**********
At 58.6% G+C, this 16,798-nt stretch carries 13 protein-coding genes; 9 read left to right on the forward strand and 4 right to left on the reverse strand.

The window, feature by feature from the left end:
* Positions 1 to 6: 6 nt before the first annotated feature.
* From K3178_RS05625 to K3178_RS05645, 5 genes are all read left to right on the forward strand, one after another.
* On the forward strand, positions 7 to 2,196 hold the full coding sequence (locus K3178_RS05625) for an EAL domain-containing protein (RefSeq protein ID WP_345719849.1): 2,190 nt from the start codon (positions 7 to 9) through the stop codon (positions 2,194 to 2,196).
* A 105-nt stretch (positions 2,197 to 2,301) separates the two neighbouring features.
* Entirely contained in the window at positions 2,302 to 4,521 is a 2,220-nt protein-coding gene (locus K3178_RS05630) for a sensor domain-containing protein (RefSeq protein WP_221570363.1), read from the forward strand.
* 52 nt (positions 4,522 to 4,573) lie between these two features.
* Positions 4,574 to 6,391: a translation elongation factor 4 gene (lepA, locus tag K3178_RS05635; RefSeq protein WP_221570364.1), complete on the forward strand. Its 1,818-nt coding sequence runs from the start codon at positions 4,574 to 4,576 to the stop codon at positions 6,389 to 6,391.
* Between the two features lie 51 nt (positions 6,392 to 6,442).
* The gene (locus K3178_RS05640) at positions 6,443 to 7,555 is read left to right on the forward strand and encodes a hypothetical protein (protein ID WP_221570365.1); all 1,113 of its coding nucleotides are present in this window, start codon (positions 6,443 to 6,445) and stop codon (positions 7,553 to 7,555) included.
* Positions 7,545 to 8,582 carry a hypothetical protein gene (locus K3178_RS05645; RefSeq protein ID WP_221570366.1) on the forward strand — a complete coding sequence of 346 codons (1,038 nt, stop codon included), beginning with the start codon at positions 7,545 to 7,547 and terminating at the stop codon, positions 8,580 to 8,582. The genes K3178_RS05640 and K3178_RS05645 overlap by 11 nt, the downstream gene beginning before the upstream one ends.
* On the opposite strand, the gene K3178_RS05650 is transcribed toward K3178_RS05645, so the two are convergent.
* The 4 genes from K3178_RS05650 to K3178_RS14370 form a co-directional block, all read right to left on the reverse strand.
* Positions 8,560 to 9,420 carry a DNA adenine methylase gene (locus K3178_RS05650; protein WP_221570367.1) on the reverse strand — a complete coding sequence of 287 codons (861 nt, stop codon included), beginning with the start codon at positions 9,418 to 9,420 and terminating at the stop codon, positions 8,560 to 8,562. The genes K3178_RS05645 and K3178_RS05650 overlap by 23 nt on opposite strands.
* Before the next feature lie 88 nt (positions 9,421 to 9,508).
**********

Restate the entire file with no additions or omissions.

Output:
At 58.6% G+C, this 16,798-nt stretch carries 13 protein-coding genes; 9 read left to right on the forward strand and 4 right to left on the reverse strand.

The window, feature by feature from the left end:
* Positions 1 to 6: 6 nt before the first annotated feature.
* From K3178_RS05625 to K3178_RS05645, 5 genes are all read left to right on the forward strand, one after another.
* On the forward strand, positions 7 to 2,196 hold the full coding sequence (locus K3178_RS05625) for an EAL domain-containing protein (RefSeq protein ID WP_345719849.1): 2,190 nt from the start codon (positions 7 to 9) through the stop codon (positions 2,194 to 2,196).
* A 105-nt stretch (positions 2,197 to 2,301) separates the two neighbouring features.
* Entirely contained in the window at positions 2,302 to 4,521 is a 2,220-nt protein-coding gene (locus K3178_RS05630) for a sensor domain-containing protein (RefSeq protein WP_221570363.1), read from the forward strand.
* 52 nt (positions 4,522 to 4,573) lie between these two features.
* Positions 4,574 to 6,391: a translation elongation factor 4 gene (lepA, locus tag K3178_RS05635; RefSeq protein WP_221570364.1), complete on the forward strand. Its 1,818-nt coding sequence runs from the start codon at positions 4,574 to 4,576 to the stop codon at positions 6,389 to 6,391.
* Between the two features lie 51 nt (positions 6,392 to 6,442).
* The gene (locus K3178_RS05640) at positions 6,443 to 7,555 is read left to right on the forward strand and encodes a hypothetical protein (protein ID WP_221570365.1); all 1,113 of its coding nucleotides are present in this window, start codon (positions 6,443 to 6,445) and stop codon (positions 7,553 to 7,555) included.
* Positions 7,545 to 8,582 carry a hypothetical protein gene (locus K3178_RS05645; RefSeq protein ID WP_221570366.1) on the forward strand — a complete coding sequence of 346 codons (1,038 nt, stop codon included), beginning with the start codon at positions 7,545 to 7,547 and terminating at the stop codon, positions 8,580 to 8,582. The genes K3178_RS05640 and K3178_RS05645 overlap by 11 nt, the downstream gene beginning before the upstream one ends.
* On the opposite strand, the gene K3178_RS05650 is transcribed toward K3178_RS05645, so the two are convergent.
* The 4 genes from K3178_RS05650 to K3178_RS14370 form a co-directional block, all read right to left on the reverse strand.
* Positions 8,560 to 9,420 carry a DNA adenine methylase gene (locus K3178_RS05650; protein WP_221570367.1) on the reverse strand — a complete coding sequence of 287 codons (861 nt, stop codon included), beginning with the start codon at positions 9,418 to 9,420 and terminating at the stop codon, positions 8,560 to 8,562. The genes K3178_RS05645 and K3178_RS05650 overlap by 23 nt on opposite strands.
* Before the next feature lie 88 nt (positions 9,421 to 9,508).